Almost lost in a ravine off the interstate in eastern Oregon’s high plains, historic Pendleton is known for its real-deal Western-wear shops, iconic woolen mill (of “Pendleton blanket” fame), and an epic September round-up rodeo that's been around since 1910.
It’s fun even if you don’t drink, but it’s probably better if you do. The sleeper city, located about 200 miles east of Portland, boasts one of the most idiosyncratic bar scenes west of the Mississippi.
I start out my Friday night at Crabby’s Underground Saloon, a couple stools down from a ranch hand named Mac who's trash-talking “rodeo fancy boys” as a B.B. King song plays on the jukebox. Joining in is the reflective bartender, Kelly Davis, who’s busy concocting an entry for this year’s Battle of the Bars, where local watering holes compete for bragging rights to the best mixed drink in town.
“It tastes just like a watermelon Jolly Rancher,” she says with pep. “But you have to make it with Coors Lite. I tried it with a Bud once. Didn’t work.”
She slides over a glass tumbler containing a dash of the pink liquid. At first sip, its tangy sweetness knocks me back to my sugar-fix teen years. Whoa.
I mask the taste with a pint from the two-dollar “mystery tap” (a local porter; my lucky day), then wander three blocks to Great Pacific, a café installed in a Masonic Lodge dating to 1887. I see seven kinds of lattes on the menu, along with fresh-made pizzas, a dozen microbrews, and about twice as many wines—a veritable Portlandia-worthy selection. I go with an IPA and sit in the adjoining room, where two guys with guitars play 1970s country songs on a small stage for a 20-person crowd.
After a few tunes, I head to Hamley Saloon, a Pendleton staple that's attached to a steakhouse, Western-wear shop, and café. Compared to most downtown bars, it’s positively glitzy. A century-old mahogany bar shines under the golden glow of a chandelier as patrons—mostly couples sporting cowboy hats—dance to upbeat bluegrass played by bearded musicians hunched over their instruments on stools. One scratches a washboard.
Same as it always was. Sort of.
In the late 1800s, people came to Pendleton to be bad. The town was awash in bars, brothels, and gambling dens—and a series of underground tunnels that provided easy access between the various vices and a handy escape route in the event of a Prohibition-era raid. And though Pendleton's rowdy reputation has softened some, an outlaw ethos remains part of its DNA.
The next morning, I learn more about the city's hidden history when I join Pendleton Underground Tours for an excellent 90-minute walk through the passageways that snake below the streets. On our route, we come across turn-of-the-century opium dens, butcher shops, and bootleg whiskey bars. Most of it’s been recreated, but the tunnels are real and filled with period-appropriate paraphernalia.
My guide, Shannon, tells us that Chinese immigrants—who came to the American West in droves in the mid-to-late 1800s to work as miners and laborers on the transcontinental railroad—were persistently harrassed and discriminated against thanks to official sanctioning in the form of state and federal "exclusion laws."
“They weren’t even allowed to spit in the street [without fear of punishment],” she says. In such a hostile climate, especially after dark, when Pendleton became even more lawless, the city's Chinese residents created a self-sufficient subterranean ghetto that facilitated after-sunset movement between legal and illegal businesses both above and below ground.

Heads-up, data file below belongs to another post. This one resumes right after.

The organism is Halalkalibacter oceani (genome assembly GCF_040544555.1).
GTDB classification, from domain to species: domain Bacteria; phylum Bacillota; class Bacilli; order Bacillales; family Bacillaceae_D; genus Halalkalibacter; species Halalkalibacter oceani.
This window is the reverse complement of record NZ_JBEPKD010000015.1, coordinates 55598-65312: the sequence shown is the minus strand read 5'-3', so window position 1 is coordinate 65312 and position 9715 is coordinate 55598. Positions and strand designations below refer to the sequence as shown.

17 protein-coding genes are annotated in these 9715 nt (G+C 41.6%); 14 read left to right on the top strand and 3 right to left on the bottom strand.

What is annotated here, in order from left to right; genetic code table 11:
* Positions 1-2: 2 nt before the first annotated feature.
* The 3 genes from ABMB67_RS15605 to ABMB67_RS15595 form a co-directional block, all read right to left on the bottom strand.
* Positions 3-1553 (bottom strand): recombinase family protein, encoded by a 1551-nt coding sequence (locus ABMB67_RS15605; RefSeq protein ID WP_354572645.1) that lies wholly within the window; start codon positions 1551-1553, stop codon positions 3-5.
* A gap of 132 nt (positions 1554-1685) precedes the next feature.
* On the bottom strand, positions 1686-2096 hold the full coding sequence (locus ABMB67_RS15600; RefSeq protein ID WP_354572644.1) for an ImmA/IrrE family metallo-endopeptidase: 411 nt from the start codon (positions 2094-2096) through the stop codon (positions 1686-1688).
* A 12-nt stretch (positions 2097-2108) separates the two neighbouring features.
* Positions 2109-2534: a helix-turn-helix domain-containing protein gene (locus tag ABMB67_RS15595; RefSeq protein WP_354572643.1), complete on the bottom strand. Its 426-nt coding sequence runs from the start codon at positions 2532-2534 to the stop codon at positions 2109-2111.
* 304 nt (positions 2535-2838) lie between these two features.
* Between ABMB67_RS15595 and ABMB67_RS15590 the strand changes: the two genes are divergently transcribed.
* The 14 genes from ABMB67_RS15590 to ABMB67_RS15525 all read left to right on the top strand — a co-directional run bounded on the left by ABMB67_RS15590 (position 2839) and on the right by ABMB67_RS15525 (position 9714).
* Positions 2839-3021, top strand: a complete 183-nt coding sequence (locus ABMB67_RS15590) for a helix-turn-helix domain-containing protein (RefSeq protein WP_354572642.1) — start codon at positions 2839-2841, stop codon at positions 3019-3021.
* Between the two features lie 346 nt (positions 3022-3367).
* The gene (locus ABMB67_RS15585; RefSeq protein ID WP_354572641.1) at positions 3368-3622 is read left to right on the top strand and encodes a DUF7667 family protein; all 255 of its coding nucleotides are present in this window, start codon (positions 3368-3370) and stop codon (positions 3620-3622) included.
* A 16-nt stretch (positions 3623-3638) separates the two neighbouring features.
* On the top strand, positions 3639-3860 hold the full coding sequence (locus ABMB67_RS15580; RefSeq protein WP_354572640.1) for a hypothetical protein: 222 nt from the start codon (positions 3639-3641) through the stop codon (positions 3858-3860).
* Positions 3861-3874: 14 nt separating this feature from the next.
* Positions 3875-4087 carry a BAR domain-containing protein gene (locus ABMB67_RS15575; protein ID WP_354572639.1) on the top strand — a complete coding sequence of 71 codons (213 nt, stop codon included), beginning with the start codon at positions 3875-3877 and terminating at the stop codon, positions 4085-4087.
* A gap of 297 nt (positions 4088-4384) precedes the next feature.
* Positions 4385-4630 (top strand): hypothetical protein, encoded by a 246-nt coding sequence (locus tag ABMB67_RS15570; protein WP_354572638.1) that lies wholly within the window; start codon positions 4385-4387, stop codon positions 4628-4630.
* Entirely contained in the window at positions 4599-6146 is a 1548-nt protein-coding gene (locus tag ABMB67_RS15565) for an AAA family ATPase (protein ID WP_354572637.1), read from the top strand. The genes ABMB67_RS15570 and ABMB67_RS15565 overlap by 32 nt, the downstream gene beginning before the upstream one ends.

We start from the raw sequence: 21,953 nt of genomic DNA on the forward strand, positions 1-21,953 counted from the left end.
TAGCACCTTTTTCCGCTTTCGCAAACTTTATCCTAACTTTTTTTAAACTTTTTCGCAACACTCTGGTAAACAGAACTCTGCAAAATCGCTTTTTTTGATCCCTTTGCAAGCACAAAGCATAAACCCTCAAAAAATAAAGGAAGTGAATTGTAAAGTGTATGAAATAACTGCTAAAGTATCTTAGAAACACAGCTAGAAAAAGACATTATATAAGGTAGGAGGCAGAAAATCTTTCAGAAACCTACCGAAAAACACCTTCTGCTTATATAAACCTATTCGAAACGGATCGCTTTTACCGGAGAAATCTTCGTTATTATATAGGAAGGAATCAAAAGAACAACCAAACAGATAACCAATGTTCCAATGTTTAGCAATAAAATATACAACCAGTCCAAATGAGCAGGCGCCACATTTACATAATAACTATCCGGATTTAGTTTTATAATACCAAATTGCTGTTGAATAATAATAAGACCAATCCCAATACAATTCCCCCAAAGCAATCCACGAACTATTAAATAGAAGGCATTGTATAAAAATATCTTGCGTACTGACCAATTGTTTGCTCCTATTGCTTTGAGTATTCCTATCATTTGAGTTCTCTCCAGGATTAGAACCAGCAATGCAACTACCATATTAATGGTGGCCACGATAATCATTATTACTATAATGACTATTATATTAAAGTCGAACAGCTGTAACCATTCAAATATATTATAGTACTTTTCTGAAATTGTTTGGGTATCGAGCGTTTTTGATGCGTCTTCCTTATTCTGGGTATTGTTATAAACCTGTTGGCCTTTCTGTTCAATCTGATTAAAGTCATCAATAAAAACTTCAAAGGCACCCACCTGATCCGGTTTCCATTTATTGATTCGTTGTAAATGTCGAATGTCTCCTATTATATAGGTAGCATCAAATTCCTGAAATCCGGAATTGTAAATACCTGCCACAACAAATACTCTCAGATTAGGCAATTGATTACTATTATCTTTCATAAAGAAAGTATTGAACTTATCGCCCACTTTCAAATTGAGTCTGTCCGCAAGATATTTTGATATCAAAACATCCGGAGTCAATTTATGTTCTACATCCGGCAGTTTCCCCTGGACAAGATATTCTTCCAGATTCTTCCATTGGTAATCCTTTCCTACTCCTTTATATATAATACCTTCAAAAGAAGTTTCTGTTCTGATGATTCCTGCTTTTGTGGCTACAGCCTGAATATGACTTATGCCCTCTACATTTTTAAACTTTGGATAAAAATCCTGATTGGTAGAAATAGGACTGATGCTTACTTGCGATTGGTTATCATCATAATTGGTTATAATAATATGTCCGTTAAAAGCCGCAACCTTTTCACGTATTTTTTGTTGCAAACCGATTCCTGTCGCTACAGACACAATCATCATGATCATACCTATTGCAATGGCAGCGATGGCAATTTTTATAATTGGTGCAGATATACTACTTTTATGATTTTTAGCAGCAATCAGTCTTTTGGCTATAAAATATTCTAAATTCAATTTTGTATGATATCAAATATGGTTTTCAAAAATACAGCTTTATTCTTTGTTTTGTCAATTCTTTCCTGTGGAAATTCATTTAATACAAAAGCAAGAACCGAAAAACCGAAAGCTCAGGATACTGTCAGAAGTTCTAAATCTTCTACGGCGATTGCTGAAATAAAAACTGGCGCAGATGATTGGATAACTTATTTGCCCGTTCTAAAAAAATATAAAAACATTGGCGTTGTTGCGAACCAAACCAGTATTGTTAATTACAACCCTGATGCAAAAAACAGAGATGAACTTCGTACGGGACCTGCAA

Though the history of Pendleton's secret underworld is bittersweet at best, the tour is mighty interesting.
The best comes at the end, when our group pops back above ground and into the Cozy Rooms bordello. After ascending a steep, creaking staircase, we pass through the “madam’s quarters,” secret hiding spots used during police raids, and a hallway full of of decked-out “working girl” rooms done up in a kitschy, retro style (the very real Pendleton brothel was closed only in the mid-20th century).
Afterward I get a burger at the classic Rainbow Café, which was once home to the historic 19th-century State Saloon. The walls are lined with a chronological account of Pendleton's famous round-ups. One photograph hanging above the long bar shows a 1939 plane passing over a mule train as it crosses the Oregon prairie.
When I leave and round the corner, I spot a cowboy-looking guy with a handlebar mustache and long riding coat leaving a store (turns out he’s the former sheriff). I go in and find Montana Peaks, home to the ultimate “bucket-list” cowboy hat.
The owner/hat-maker Laura Wortman walks me through the process of how they custom fit hats for your head using 19th-century tools. The best, she says, are the beaver hats, which cost a pretty penny ($400 and up) and take a week to make.
- Nat Geo Expeditions
“There’s so much history in Pendleton,” Laura says. “We have one of the last working wool mills—and bootmakers, [and] us. In Pendleton, you can make whatever you want.”
I mention that despite this being my third visit to town, I’ve yet to see the famous Pendleton Round-Up. I tell Laura that I've heard it can get a bit crazy, but she tells me not to worry much.
“Drinking on the streets happens, sure. But the rowdy stuff? Not anymore," she says. “I mean, one year a gentleman tried to hang [his] buddy. That was wild.”
I think I’ll be back. Hopefully in September this time, and with a hat on.
Where to stay:
Though the city wants for atmospheric lodging options, Pendleton Underground Tours offers a few rooms at the Working Girls Hotel, located just around the corner from the Cozy Rooms bordello, and the lovingly run Rugged Country Lodge, a simple 1950s-era motel located about a mile from downtown, is a steal at $50.